79.2

 

0.29

Deferred tax*

18.0

 

0.07

22.6

 

0.08

EPRA NAV

2,481.7

279.6

8.88

2,427.6

279.4

8.69

Fair value of derivatives

(76.1)

 

(0.27)

(79.2)

 

(0.29)

Deferred tax*

(18.0)

 

(0.07)

(22.6)

 

(0.08)

Fair value of secured term loans*

(64.9)

 

(0.23)

(47.3)

 

(0.17)

EPRA NNNAV

2,322.7

279.6

8.31

2,278.5

279.4

8.15

* Includes our 50% share of deferred tax and fair value of secured term loans in the Longmartin joint venture.

The calculations of diluted net asset value per share show the potentially dilutive effect of share options outstanding at the Balance Sheet date and include the increase in shareholders' equity which would arise on the exercise of those options.

 

In accordance with EPRA recommendations, the adjustment for the fair value of derivatives excludes those interest rate swaps which were cancelled in October 2016 (see note 15).

 

The comparative figure for the fair value of secured term loans has been restated by £8.2 million to include the fair value in excess of book value for the debt in the joint venture. This has decreased EPRA NNNAV net assets by £8.2 million and EPRA NNNAV net asset value per share by £0.03.

19.  Cash flows from operating activities

Operating activities

2016

£m

2015

£m

Profit before tax

99.1

467.3

Adjusted for:

 

 

Lease incentives recognised (note 2)

(0.5)

(2.4)

Charge for share-based remuneration (note 4)

1.9

2.3

Depreciation

0.4

0.4

Investment property valuation movements (note 9)

(108.3)

(432.0)

Net finance costs

97.7

59.2

Share of profit from joint venture (note 11)

(18.5)

(29.7)

Cash flows from operations before changes in working capital

71.8

65.1

Changes in working capital:

 

 

Change in trade and other receivables

2.1

(0.5)

Change in trade and other payables

3.0

2.8

Cash generated from operating activities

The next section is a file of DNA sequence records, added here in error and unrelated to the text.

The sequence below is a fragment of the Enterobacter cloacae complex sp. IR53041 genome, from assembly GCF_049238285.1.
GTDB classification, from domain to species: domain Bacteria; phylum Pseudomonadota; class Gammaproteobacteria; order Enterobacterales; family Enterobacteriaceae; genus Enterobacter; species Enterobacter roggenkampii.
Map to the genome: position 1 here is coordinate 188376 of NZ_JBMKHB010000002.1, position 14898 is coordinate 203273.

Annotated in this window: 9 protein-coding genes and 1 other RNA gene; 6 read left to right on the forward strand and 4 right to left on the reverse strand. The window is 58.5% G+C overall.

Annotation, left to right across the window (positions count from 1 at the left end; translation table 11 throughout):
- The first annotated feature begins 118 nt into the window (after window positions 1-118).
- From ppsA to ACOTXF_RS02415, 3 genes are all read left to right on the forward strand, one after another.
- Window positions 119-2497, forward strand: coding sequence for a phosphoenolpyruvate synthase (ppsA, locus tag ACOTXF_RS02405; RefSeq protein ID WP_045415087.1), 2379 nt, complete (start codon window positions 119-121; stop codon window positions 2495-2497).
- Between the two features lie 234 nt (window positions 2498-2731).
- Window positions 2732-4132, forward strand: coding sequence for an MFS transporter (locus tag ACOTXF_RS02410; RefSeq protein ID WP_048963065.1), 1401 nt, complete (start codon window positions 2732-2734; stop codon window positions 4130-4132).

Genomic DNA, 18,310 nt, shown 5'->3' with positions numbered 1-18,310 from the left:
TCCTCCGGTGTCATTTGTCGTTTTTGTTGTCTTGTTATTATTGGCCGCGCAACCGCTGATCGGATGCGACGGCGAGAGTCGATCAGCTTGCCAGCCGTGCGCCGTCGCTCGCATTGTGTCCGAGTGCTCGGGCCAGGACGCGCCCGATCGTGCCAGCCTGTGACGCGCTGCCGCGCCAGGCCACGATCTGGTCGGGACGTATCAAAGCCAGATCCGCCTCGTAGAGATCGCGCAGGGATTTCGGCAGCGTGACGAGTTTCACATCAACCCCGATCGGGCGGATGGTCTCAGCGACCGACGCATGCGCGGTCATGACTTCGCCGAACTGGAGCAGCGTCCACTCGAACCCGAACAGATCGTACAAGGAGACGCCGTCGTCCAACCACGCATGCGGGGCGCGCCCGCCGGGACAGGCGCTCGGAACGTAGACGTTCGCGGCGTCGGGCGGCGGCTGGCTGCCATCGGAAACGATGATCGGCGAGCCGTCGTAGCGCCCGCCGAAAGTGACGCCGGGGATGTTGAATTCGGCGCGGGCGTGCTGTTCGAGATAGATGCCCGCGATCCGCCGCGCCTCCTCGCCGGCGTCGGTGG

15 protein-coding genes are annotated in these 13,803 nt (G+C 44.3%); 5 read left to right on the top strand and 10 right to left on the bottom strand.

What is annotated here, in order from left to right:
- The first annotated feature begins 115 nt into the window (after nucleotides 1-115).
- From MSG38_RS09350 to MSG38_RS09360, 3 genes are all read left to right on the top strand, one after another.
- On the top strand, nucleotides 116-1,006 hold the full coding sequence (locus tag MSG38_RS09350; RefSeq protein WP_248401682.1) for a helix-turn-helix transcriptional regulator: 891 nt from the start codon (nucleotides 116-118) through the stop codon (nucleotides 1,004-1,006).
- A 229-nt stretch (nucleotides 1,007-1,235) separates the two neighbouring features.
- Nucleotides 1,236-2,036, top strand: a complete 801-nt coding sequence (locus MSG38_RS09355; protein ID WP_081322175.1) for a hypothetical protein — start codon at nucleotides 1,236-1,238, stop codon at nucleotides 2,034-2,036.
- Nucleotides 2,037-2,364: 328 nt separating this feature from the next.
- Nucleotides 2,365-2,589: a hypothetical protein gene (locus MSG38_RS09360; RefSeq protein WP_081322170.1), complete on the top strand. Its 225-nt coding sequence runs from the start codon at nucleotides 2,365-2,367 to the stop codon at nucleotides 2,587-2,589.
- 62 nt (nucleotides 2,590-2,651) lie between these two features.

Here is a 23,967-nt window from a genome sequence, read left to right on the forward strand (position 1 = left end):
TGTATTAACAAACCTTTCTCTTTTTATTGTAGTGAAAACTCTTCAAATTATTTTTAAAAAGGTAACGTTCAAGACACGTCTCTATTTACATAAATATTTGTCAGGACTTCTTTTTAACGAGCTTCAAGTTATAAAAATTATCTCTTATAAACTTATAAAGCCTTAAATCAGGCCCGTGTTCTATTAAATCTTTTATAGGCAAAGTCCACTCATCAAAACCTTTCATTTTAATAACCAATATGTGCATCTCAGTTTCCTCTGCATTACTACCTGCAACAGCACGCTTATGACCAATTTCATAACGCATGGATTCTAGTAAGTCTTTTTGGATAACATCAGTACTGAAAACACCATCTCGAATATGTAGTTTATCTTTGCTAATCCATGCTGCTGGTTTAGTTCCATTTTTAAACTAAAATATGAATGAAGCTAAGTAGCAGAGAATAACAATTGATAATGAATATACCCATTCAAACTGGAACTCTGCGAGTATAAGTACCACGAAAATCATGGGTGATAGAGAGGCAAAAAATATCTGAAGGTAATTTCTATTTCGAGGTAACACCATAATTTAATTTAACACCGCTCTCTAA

76.9

67.4

 

20. Movement in borrowings     

 

1.10.2015

£m

Cash

flows

£m

Non-cash

items

£m

30.9.2016

£m

Group

 

 

 

 

8.5% First Mortgage Debenture Stock 2024

(63.2)

-

(29.0)

(92.2)

Secured bank loans

(199.7)

(91.0)

-

(290.7)

Secured term loans

(384.8)

-

-

(384.8)

Facility arrangement costs

7.4

-

(1.0)

6.4

 

(640.3)

(91.0)

(30.0)

(761.3)

Year ended 30 September 2015

(553.7)

(85.7)

(0.9)

(640.3)

 

21.  Related party transactions

Transactions between Shaftesbury PLC (the "Company") and its subsidiaries, which are related parties, have been eliminated on consolidation and are not disclosed in this note.

 

Transactions and balances between the Company and its joint venture, which have not been eliminated on consolidation are summarised below:

 

2016

£m

2015

£m

Transactions with joint venture:

 

 

Administrative fees receivable

0.2

0.4

Dividends receivable

1.7

1.6

Interest receivable

0.1

0.1

 

 

 

Amount due from joint venture

0.9

1.4

 

22.  Events occurring after the Balance Sheet date

In October 2016 the Group issued £285 million of 2.487% Guaranteed First Mortgage Bonds due 2031. At the same time, it redeemed its £61.0 million 8.5% First Mortgage Debenture Stock due 2024. It also cancelled interest rate swaps with a notional principal of £55.0 million, at a cost of £34.1 million. Further details are set out in note 15.